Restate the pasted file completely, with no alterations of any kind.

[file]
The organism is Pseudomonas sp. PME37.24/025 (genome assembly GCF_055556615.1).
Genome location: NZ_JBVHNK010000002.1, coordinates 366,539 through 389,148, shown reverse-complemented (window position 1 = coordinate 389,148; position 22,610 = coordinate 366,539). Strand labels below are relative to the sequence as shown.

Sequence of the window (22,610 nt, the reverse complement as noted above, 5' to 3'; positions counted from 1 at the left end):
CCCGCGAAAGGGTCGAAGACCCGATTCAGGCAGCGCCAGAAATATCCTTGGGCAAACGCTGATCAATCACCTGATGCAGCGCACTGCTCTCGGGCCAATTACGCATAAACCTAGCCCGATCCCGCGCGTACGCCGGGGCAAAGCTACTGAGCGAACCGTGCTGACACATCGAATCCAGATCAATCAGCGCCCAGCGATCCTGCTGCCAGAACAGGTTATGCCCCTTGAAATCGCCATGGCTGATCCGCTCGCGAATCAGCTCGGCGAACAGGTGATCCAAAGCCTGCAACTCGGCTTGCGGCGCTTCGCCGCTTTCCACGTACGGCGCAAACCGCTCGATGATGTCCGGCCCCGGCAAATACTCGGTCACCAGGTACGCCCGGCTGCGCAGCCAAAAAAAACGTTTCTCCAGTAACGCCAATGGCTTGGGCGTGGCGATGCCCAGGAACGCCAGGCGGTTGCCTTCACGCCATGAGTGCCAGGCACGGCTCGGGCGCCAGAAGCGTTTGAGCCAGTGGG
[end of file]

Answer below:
The organism is Pseudomonas sp. PME37.24/025 (genome assembly GCF_055556615.1).
Genome location: NZ_JBVHNK010000002.1, coordinates 366,539 through 389,148, shown reverse-complemented (window position 1 = coordinate 389,148; position 22,610 = coordinate 366,539). Strand labels below are relative to the sequence as shown.

Sequence of the window (22,610 nt, the reverse complement as noted above, 5' to 3'; positions counted from 1 at the left end):
CCCGCGAAAGGGTCGAAGACCCGATTCAGGCAGCGCCAGAAATATCCTTGGGCAAACGCTGATCAATCACCTGATGCAGCGCACTGCTCTCGGGCCAATTACGCATAAACCTAGCCCGATCCCGCGCGTACGCCGGGGCAAAGCTACTGAGCGAACCGTGCTGACACATCGAATCCAGATCAATCAGCGCCCAGCGATCCTGCTGCCAGAACAGGTTATGCCCCTTGAAATCGCCATGGCTGATCCGCTCGCGAATCAGCTCGGCGAACAGGTGATCCAAAGCCTGCAACTCGGCTTGCGGCGCTTCGCCGCTTTCCACGTACGGCGCAAACCGCTCGATGATGTCCGGCCCCGGCAAATACTCGGTCACCAGGTACGCCCGGCTGCGCAGCCAAAAAAAACGTTTCTCCAGTAACGCCAATGGCTTGGGCGTGGCGATGCCCAGGAACGCCAGGCGGTTGCCTTCACGCCATGAGTGCCAGGCACGGCTCGGGCGCCAGAAGCGTTTGAGCCAGTGGG